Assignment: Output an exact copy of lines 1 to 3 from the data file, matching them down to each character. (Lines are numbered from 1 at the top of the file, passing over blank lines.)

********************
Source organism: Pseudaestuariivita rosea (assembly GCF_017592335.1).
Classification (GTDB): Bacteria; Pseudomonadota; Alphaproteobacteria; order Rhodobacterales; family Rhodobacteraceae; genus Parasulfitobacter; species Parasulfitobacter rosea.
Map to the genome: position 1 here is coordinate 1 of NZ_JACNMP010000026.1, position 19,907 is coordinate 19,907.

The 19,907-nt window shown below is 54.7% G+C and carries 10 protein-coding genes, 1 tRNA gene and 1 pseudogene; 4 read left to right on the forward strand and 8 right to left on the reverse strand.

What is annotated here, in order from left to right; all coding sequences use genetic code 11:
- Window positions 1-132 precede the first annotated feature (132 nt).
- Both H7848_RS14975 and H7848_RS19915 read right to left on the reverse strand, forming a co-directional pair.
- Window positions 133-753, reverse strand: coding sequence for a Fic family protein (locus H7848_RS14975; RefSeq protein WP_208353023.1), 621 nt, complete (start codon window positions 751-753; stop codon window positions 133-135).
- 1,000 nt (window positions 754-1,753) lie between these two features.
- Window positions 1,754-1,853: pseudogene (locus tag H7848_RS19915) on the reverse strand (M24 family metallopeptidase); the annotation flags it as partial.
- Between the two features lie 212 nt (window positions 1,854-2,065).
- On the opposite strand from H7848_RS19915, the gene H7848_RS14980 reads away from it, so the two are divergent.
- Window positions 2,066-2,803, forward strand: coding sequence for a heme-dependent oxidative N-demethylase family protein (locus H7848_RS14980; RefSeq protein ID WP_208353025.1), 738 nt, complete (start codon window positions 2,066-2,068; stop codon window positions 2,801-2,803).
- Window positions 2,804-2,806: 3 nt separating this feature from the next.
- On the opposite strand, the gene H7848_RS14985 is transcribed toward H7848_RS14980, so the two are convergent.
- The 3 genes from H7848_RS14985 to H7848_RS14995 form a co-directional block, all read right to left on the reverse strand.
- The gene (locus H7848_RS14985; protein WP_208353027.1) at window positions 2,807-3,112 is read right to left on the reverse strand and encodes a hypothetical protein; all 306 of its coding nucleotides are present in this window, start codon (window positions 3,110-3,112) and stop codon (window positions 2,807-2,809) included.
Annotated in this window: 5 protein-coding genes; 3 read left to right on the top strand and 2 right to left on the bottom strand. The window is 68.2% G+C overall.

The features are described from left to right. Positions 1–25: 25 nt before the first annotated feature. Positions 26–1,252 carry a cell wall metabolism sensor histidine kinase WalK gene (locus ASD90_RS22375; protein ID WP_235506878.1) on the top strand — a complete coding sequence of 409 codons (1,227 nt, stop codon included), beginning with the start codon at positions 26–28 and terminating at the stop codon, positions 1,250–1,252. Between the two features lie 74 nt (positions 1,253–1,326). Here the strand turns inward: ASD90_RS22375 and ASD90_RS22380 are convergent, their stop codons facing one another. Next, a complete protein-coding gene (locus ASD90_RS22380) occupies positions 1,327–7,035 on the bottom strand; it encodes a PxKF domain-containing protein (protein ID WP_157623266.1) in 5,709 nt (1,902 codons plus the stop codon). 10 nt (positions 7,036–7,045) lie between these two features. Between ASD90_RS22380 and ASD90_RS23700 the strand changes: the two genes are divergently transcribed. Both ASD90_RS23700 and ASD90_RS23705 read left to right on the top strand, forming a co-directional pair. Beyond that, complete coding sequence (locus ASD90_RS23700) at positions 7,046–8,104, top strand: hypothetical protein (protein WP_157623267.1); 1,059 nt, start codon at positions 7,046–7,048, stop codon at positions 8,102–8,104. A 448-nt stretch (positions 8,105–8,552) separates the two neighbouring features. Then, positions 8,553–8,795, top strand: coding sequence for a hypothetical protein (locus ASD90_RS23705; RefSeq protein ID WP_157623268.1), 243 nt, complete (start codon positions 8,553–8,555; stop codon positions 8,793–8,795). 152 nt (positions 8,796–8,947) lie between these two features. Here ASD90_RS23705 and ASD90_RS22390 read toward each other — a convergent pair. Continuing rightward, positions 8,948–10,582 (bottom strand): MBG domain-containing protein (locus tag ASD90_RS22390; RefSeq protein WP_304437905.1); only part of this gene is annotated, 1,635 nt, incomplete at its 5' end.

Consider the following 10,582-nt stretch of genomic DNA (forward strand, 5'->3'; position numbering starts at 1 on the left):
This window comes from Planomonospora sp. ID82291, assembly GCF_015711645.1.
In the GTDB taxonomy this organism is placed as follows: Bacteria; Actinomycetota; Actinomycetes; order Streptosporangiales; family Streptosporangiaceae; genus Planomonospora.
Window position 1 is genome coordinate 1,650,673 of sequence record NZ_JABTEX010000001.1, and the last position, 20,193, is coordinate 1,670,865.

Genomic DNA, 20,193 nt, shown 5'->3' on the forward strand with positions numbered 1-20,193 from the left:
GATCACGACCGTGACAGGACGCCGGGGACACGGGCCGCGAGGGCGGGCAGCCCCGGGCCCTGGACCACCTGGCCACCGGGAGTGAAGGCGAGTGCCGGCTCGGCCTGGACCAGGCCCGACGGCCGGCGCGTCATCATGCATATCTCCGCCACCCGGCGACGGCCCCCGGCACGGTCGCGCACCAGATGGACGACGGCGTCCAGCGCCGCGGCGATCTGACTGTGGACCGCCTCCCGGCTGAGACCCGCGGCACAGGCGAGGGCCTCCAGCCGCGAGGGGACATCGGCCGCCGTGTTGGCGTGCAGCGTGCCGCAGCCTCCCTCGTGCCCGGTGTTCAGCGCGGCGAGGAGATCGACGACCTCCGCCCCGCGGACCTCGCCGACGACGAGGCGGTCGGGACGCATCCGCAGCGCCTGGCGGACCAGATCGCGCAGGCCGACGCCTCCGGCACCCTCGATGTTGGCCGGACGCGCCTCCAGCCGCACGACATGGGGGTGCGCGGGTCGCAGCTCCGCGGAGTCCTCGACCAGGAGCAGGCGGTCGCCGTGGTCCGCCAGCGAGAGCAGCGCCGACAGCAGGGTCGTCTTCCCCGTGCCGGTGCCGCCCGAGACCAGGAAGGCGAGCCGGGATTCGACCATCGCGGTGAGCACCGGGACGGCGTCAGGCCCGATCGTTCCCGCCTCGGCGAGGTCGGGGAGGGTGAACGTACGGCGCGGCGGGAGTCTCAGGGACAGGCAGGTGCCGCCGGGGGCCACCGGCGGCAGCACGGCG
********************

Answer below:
Source organism: Pseudaestuariivita rosea (assembly GCF_017592335.1).
Classification (GTDB): Bacteria; Pseudomonadota; Alphaproteobacteria; order Rhodobacterales; family Rhodobacteraceae; genus Parasulfitobacter; species Parasulfitobacter rosea.
Map to the genome: position 1 here is coordinate 1 of NZ_JACNMP010000026.1, position 19,907 is coordinate 19,907.